‘What do you want for Christmas?’
I used to have a million answers to that one; these days I’m more likely to say, ‘I don’t need anything.’ Hah! It always drove me mad when my parents said it, but I’ve started to come around to their way of thinking. Perhaps it’s age-related. Perspectives change over time, after all. When I was little, I didn’t have the faintest idea what my mum was going through, raising two kids on her own. How could I? In my own strange-brained way, I never questioned any of it. Never sought to learn why some people had more money than others, why I didn’t have a dad, why Mum was so fierce. Life was life, and this was ours. We made do.
But I knew what is meant to want more.
I grew up in the nineteen eighties, that fire-sale decade of artificiality, greed, and seemingly-inevitable thermo-nuclear conflict. Everything Must Go. It didn’t matter what you had in your life, what mattered was what you were getting next. Credit-cards were sold as a thing to be desired in and of itself, proof of your devotion to the great god of Capitalism. Your debt proved ambition, dedication, self-confidence—and yeah, it was all pretty fucked up. Socio-political and economic historians could be define and explain this cultural psychosis far better than me, I’m sure. All I knew as a kid was that the world was full of desirable Stuff TM and *we couldn’t afford any of it.
Mum grew up on a small farm, so she was well used to the practicality poverty brings. You mended whatever you could, saved up for the things you needed, and left the fripperies to those who could afford them. Check that – she did allow herself one luxury: a single Mars bar every week, chopped into sections and kept in the fridge. (She’d make that bastard last too, and woe-betide us kids if we tried to snag a piece.) Things changed when my step-dad came along; Mum got a sparkle to her eyes that we’d rarely seen before. It was the light of love but, looking back, there was something else as well: a sense of relief. Burdens lifted, emotionally and financially.
As a butcher, part of his wage came in the form of meat, and we began to eat much heartier meals. I never thought of myself as particularly malnourished before, but high-calorie meals became the de facto way my parents demonstrated care. We could even have second helpings if we wanted. We started to get desserts regularly too, a bag of sweets every weekend, cans of fizzy pop in the fridge… It was the high life in more ways than one. And come Christmas, the feasting was epic. It’s all-too easy to equate happiness with the sating of appetite when you’re haunted by the memory of going without. You develop a wolfing mentality, grabbing what you can, when you can because it might not last.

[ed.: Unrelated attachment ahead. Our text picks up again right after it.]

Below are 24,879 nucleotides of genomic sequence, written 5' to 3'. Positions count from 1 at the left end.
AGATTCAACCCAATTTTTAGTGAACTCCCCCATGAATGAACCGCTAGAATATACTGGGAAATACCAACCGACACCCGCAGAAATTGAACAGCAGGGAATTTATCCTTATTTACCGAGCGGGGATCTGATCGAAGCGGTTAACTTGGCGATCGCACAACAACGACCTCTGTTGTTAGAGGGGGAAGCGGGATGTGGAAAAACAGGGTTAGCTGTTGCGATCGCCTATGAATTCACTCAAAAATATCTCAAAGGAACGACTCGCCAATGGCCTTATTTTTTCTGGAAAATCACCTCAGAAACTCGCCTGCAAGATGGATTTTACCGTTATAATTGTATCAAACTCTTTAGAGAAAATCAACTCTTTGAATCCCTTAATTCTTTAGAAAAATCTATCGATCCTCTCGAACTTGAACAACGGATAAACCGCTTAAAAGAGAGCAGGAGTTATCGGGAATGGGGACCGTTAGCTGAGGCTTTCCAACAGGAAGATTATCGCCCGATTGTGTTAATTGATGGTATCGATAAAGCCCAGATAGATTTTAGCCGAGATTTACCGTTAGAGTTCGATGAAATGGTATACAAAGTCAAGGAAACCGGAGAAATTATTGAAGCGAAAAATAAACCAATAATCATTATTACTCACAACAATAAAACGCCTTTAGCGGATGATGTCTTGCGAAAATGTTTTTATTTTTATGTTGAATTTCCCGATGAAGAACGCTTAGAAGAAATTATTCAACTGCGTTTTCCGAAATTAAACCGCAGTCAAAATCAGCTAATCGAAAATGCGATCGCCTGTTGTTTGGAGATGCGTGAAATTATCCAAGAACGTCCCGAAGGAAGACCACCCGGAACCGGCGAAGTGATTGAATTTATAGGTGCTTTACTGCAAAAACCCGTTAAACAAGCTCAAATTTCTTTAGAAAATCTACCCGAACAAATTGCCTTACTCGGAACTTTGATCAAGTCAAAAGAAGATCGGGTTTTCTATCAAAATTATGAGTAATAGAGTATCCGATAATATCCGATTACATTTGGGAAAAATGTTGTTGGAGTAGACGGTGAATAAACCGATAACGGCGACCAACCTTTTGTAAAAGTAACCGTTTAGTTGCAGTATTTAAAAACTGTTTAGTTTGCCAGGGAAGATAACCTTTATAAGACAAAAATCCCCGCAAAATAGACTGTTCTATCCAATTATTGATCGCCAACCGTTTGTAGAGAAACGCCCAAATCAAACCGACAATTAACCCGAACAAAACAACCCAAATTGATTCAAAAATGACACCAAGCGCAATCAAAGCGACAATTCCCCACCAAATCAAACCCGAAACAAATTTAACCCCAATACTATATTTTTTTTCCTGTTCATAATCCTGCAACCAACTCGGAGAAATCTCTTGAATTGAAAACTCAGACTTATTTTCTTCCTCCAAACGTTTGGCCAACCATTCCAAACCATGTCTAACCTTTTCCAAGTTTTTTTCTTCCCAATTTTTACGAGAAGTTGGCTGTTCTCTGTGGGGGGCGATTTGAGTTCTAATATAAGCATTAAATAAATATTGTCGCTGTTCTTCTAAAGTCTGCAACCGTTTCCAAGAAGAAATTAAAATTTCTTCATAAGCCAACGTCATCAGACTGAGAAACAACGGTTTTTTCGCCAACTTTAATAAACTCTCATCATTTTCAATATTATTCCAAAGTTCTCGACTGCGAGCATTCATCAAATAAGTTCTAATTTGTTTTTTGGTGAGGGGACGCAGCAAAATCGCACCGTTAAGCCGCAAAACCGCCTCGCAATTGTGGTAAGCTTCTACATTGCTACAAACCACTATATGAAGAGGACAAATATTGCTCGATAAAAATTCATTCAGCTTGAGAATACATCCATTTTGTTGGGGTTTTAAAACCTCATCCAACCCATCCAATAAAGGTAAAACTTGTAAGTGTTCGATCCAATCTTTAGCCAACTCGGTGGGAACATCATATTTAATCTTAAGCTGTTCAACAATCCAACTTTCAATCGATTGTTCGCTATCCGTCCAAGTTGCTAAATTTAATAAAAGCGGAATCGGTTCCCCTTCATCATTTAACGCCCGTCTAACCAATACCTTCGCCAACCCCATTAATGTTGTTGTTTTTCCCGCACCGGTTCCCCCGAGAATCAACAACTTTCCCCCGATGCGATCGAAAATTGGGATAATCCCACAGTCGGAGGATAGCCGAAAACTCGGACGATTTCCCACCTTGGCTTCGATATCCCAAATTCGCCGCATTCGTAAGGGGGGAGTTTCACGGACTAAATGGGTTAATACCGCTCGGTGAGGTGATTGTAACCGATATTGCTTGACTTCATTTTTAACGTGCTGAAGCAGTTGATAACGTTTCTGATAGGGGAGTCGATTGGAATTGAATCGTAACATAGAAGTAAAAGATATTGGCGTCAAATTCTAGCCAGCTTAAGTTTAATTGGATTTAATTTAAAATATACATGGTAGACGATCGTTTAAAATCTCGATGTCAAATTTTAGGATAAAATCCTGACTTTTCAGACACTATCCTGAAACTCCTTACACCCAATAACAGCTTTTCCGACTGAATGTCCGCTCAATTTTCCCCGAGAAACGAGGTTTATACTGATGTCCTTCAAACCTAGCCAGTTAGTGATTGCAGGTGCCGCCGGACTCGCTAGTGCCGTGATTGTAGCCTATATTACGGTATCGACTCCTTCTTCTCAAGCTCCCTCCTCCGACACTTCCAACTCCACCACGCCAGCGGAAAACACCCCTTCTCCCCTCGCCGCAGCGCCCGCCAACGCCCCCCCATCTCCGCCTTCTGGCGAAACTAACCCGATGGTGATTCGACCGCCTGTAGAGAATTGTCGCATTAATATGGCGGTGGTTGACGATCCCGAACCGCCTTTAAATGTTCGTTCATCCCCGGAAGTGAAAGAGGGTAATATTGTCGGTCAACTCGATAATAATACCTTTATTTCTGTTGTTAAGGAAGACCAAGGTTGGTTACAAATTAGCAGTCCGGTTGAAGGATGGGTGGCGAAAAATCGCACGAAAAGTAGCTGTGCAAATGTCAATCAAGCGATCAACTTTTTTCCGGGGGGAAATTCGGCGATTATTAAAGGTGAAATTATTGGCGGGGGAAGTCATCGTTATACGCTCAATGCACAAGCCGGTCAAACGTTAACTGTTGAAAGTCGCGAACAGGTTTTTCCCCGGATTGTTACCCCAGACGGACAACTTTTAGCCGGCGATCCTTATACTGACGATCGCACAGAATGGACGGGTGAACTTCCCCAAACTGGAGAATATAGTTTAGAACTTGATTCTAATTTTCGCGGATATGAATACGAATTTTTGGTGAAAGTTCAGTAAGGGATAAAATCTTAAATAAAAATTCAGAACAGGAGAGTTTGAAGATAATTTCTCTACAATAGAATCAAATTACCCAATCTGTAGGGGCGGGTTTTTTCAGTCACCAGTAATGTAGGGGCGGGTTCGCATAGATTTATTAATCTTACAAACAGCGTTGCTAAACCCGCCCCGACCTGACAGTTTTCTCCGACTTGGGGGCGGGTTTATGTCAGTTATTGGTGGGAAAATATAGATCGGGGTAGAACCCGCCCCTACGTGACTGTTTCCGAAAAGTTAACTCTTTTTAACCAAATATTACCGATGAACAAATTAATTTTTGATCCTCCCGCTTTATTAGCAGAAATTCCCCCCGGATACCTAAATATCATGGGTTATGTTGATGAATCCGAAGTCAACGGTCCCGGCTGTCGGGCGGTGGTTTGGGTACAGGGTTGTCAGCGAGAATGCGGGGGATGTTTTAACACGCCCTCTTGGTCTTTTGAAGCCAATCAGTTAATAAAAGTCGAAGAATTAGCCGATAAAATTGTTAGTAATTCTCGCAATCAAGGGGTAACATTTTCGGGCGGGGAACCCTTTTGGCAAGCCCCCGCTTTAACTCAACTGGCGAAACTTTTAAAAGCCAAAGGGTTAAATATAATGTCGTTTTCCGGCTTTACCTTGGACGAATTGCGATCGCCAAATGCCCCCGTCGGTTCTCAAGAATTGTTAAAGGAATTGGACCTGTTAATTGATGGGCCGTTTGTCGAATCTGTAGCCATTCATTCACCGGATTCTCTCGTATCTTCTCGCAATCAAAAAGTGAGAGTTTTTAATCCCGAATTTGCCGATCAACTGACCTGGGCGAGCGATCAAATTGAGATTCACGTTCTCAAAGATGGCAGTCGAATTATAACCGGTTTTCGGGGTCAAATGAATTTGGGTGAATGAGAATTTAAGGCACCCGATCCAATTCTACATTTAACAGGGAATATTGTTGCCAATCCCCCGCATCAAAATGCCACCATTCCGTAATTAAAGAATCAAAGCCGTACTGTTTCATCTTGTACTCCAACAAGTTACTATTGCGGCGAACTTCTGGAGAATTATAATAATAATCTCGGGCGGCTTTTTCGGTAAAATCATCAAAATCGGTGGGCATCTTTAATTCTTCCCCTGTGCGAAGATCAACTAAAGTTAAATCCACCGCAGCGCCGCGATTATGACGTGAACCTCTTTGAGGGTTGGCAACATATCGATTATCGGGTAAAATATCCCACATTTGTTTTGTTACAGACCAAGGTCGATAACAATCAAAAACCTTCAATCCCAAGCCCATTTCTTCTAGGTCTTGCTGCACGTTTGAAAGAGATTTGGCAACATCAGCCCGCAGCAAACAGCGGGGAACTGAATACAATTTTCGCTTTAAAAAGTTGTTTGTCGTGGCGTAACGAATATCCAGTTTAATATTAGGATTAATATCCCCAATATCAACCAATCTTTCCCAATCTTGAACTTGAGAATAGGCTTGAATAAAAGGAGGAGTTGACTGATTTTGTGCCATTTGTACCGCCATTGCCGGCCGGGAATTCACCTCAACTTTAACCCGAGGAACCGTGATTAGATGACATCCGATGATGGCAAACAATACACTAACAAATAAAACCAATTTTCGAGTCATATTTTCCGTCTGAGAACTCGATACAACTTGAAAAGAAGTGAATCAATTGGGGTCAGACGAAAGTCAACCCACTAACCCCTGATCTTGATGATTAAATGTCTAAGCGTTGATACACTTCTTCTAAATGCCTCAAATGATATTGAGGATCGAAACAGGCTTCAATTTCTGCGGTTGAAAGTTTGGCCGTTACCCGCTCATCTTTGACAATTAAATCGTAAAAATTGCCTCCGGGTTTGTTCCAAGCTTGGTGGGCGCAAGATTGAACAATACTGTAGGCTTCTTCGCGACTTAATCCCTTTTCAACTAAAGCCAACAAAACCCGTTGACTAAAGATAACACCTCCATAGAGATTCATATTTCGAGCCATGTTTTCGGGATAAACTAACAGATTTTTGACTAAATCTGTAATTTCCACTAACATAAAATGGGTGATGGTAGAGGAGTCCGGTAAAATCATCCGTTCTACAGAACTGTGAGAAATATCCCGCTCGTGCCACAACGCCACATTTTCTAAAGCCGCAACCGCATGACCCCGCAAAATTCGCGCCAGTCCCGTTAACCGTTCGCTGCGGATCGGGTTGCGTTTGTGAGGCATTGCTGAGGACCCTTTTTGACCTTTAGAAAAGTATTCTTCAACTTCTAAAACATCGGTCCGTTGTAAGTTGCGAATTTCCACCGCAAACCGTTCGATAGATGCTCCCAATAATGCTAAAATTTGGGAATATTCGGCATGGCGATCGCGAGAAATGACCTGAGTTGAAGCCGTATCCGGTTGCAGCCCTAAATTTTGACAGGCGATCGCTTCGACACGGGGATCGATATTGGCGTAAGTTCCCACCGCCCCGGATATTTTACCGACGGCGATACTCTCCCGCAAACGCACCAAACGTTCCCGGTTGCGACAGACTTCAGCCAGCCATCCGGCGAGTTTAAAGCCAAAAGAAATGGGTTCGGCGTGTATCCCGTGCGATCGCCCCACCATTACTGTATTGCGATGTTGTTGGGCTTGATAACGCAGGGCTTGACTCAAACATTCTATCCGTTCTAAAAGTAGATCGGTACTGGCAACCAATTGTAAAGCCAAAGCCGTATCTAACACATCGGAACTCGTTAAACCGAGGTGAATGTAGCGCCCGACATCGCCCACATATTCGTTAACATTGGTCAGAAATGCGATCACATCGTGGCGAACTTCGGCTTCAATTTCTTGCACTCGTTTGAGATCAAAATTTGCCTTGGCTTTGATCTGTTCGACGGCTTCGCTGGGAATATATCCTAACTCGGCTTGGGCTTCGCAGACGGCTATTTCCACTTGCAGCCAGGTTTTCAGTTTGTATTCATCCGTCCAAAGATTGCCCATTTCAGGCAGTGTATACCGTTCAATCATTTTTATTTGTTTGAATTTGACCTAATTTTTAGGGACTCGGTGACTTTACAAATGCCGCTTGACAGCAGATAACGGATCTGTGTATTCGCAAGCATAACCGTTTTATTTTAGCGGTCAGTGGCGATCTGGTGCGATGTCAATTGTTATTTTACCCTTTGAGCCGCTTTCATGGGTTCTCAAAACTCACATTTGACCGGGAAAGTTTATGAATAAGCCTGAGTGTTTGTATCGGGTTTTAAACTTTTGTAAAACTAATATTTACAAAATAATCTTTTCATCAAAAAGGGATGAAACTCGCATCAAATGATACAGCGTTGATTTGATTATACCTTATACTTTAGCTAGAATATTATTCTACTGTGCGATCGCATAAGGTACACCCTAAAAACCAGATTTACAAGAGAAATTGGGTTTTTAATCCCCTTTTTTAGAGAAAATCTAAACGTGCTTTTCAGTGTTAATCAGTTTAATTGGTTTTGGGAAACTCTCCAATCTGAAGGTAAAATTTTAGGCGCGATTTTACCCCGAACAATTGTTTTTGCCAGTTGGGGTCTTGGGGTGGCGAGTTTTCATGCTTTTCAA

The accumulation of Stuff to me was just as instinctive as over-eating, for much the same reason. At Christmas time, my brother and I now found ourselves showered with presents – with pillowcases instead of stockings – stuffed full of gifts. None of it was **high value, but the sheer quantity was overwhelming to a kid who’d once prized the disembodied head of an ‘Eagle-Eye’ Action Man, bought at a car-boot sale. I had zero self-control when it came to pocket money—not that I had much. Whatever I did get, I’d blow immediately on whatever alluring item caught my eye. One particularly scornful classmate dubbed my collection as ‘plastic crap’, and they weren’t wrong. It littered my bedroom floor, filled drawers under my bed. Useless rubbish, the lot of it.
As I grew older, my spending addiction shifted to second-hand books from charity shops, bought in multitudes, with a regularity that was impossible to keep up despite my prolific reading habit. When my student grant came through in the first year of uni, I went completely off the rails, burning through it on all kinds of crap. It took the sage words and gentle persuasion of my wife (then girlfriend) to begin rethinking and moderating my behaviour. In recent years I’ve sent 20-30 big boxes full of books back to the charity shops, and now we’re both living and working from home, the accretion of junk is pressing in upon us both. It’s time for a major de-cluttering.